Politically, that reversal might well be difficult – accusations of being soft on the banking sector would be unwelcome for any government in the current climate, but it might be possible for changes to be phased in over time. Alternatively, the government may simply find itself faced with choosing the 'least worst' option between the risk of material decline in tax revenues resulting from FS sector exits from the UK and the risk of being seen as soft on finance.

Steps like that would at least level the playing field between FS and other sectors. Might the UK need to go further and create positive reasons for staying in the UK? Again, anything that smacks of a handout for the FS sector in particular might be politically challenging, but bear in mind that measures of more general application like postponing the apprentice levy (see below) could particularly benefit FS businesses with high payroll costs.

Employment and investment

Financial services is unlikely to be the only sector facing Brexit-induced headwinds. Falls in consumer confidence would cause problems for retailers; leaving the customs union may prompt manufacturers to reconsider the location of their factories and route of their supply chains. More generally, if there is an economic slowdown as a result of Brexit, employers may find themselves cutting payroll costs or deciding not to expand workforces.

Delaying or abolishing the apprentice levy might be one approach to tackling this. The levy was far from universally popular when it was announced, and already there have been calls for it to be shelved at least temporarily until the impact of actual Brexit is known. In the context of hard Brexit in particular, there would seem to be something in the argument that the UK should be doing all it can to persuade MNEs (in particular) to locate jobs in the UK, rather than making it more expensive for them to do so. NICs cuts, or holidays for new employers, might have a similar effect.

At the other end of the scale from MNEs, leaving the EU would mean removing the constraints on investment-related tax reliefs that derive from EU state aid rules and currently limit what the UK can do in relation to EIS, seed EIS and VCT relief. Brexit might offer the opportunity to expand those reliefs and encourage greater investment into start-up and early-stage businesses, particularly in areas such as fintech, where the UK is keen to compete for capital and talent with other jurisdictions, and to encourage job creation in areas where we want to be in the lead.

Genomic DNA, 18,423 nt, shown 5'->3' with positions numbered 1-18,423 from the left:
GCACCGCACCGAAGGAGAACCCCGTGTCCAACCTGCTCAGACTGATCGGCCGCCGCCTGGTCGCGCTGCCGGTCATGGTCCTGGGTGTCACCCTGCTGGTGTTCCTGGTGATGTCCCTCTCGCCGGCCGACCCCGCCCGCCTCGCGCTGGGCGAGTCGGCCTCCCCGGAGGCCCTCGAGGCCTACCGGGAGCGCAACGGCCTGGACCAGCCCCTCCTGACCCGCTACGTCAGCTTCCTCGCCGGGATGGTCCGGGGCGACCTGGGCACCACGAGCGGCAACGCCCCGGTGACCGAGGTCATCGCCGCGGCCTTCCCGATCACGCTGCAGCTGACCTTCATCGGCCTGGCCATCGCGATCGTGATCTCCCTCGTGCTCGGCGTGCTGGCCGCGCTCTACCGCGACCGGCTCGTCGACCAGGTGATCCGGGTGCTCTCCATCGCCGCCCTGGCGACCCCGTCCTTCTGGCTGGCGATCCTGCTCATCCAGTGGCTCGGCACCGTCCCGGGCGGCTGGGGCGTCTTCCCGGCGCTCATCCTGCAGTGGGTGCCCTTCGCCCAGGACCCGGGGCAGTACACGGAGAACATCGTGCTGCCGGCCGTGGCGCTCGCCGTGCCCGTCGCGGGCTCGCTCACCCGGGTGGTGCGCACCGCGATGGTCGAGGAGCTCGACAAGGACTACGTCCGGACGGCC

Government could also look at the tax treatment of investment disposals more widely. The UK already has a range of reliefs in place that encourage investment with reductions on tax on exit: could these be expanded, for example by turning the substantial shareholdings exemption into a full blown participation exemption? There is already a consultation running on amendments to the SSE, which could provide a mechanism for achieving this quite rapidly.

An imaginative government might also consider a "Buy British" campaign accompanied by the sweetener of (for example) enhanced capital allowances for equipment acquired from domestic producers. That sort of measure could have the twin benefits of encouraging investment and keeping the proceeds in the UK.

What happens next?

Inevitably, this is speculation at this stage. But, that doesn't mean it is necessarily idle. No one knows what Brexit means (other than "Brexit"), when it will happen or how the government might choose to respond to it. Thinking ahead to Brexit and its possible results provides an opportunity for business to consider how it might want UK tax policy to change post-Brexit, and how the case for reform can best be made. Viewed in those terms, Brexit could provide a genuine opportunity.

Paul Concannon

Paul Concannon

Partner, Head Tax & Structuring
United Kingdom